Wednesday, November 22, 2023

Punk & Other Stories

Cleve Adams (1885-1949) was a hardboiled crime-fiction author for the pulp magazines whose premature death robbed him from seeing his work be rediscovered in the paperback era. Author and literary scholar Ben Boulden has resurrected four of Adams’ best novellas from 1937-1941 into a modern volume called Punk & Other Stories. I’ve heard good things about Adams’ writing, so I was excited to dive into the title story from the March 1938 issue of Detective Fiction Weekly.

“Punk” is narrated by Jerry, whose job is collecting coins from slot machines and pinball games located in disreputable taverns. Jerry has two childhood friends: Big Ed, a local hood who owns the machines Jerry services and Slats, an honest police detective.

About a month ago, Jerry murdered a guy who also used to work for Big Ed. The cops are looking for the dead guy and suspect foul play. There’s a lot going on in this novelette: a love triangle, political corruption, more murders, mutilation, a frame-up and lots of hardboiled, tough-guy patter.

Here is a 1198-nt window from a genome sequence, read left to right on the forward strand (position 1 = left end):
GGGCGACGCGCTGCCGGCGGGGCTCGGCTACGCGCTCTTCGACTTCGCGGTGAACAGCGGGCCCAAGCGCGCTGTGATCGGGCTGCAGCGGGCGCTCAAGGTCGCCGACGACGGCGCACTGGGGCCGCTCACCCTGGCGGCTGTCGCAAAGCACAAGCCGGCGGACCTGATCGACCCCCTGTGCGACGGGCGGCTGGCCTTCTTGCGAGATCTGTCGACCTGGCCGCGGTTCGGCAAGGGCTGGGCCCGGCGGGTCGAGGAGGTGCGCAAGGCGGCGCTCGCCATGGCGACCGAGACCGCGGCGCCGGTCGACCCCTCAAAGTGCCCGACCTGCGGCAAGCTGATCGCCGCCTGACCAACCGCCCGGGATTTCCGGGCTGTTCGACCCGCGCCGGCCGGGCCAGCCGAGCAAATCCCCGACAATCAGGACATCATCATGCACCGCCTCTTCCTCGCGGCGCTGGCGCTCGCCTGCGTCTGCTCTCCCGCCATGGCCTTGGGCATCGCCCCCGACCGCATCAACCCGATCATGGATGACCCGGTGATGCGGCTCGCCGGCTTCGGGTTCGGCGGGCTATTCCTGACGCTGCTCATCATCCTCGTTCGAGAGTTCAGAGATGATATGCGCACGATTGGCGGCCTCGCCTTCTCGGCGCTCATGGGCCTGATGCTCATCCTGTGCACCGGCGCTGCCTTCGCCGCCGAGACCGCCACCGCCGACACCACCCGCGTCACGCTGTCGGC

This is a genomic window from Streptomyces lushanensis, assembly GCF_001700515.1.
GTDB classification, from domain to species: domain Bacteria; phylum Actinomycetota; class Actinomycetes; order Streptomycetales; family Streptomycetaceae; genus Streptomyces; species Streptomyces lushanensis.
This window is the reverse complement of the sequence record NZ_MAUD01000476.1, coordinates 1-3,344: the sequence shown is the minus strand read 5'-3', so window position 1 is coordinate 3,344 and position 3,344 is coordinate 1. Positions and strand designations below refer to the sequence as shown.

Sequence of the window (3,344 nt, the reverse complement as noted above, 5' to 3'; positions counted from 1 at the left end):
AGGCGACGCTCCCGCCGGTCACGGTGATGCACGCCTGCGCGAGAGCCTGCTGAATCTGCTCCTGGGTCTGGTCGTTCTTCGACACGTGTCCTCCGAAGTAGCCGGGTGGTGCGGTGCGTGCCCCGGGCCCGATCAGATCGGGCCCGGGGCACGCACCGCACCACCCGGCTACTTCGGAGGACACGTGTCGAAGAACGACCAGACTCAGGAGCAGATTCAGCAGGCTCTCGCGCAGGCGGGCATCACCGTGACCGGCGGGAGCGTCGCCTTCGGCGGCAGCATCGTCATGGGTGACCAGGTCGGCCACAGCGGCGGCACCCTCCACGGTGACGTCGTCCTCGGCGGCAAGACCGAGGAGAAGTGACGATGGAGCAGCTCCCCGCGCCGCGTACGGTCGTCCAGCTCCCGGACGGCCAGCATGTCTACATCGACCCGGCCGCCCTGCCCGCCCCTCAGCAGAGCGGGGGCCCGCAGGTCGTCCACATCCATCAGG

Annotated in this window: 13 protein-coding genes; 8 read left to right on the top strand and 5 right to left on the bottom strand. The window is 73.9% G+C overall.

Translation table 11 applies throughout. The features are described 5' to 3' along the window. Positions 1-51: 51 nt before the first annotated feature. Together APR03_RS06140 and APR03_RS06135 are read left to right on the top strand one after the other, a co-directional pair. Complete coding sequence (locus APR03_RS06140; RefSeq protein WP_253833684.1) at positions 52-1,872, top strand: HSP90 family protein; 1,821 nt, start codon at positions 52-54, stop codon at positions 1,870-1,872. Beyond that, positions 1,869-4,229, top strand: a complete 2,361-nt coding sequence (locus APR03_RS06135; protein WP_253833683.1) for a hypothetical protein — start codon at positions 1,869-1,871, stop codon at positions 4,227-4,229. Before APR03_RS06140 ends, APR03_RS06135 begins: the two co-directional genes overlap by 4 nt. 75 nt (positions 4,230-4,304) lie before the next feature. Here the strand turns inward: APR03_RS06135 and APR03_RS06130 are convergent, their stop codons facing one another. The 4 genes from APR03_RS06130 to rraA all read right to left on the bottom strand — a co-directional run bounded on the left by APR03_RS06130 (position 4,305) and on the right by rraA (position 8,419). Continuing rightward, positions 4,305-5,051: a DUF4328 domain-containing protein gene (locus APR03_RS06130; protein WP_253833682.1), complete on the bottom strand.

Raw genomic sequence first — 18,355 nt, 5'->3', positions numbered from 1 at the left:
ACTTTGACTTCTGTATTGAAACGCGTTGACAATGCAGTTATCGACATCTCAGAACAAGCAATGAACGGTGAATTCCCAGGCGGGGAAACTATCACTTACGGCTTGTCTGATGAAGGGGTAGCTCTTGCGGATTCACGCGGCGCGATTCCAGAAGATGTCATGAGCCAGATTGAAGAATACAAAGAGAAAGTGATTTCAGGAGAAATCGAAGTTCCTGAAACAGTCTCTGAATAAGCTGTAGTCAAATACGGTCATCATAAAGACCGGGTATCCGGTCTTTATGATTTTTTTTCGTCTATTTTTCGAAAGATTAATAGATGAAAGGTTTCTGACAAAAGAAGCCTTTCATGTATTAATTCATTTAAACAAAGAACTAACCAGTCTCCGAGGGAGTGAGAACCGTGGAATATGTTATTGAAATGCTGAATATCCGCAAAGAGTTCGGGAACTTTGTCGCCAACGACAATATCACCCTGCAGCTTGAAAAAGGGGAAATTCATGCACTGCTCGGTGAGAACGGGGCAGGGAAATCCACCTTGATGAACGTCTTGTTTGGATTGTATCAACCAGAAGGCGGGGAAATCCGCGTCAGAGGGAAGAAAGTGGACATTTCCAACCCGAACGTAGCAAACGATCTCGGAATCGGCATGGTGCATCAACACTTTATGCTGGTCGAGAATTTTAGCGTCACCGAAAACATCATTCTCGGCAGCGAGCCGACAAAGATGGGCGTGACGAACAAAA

Adams was a solid writer with an ear for dialogue, and his style never slips into parody (like, say, Robert Leslie Bellem’s Dan Turner: Hollywood Detective). Like a lot of pulp writing of the 1930s, the novella is over-plotted with way too much happening. To his credit, the author does a nice job keeping all the plates spinning. It’s also plenty violent and action-packed with a tidy ending.

I’m thankful that a forward-leaning editor put this collection together, and I intend to dip back into it in the future. For reference, the other novellas are:

“Default With Doom” (1937)
“Frame for a Lady” (1938)
“Forty Pains” (1941)

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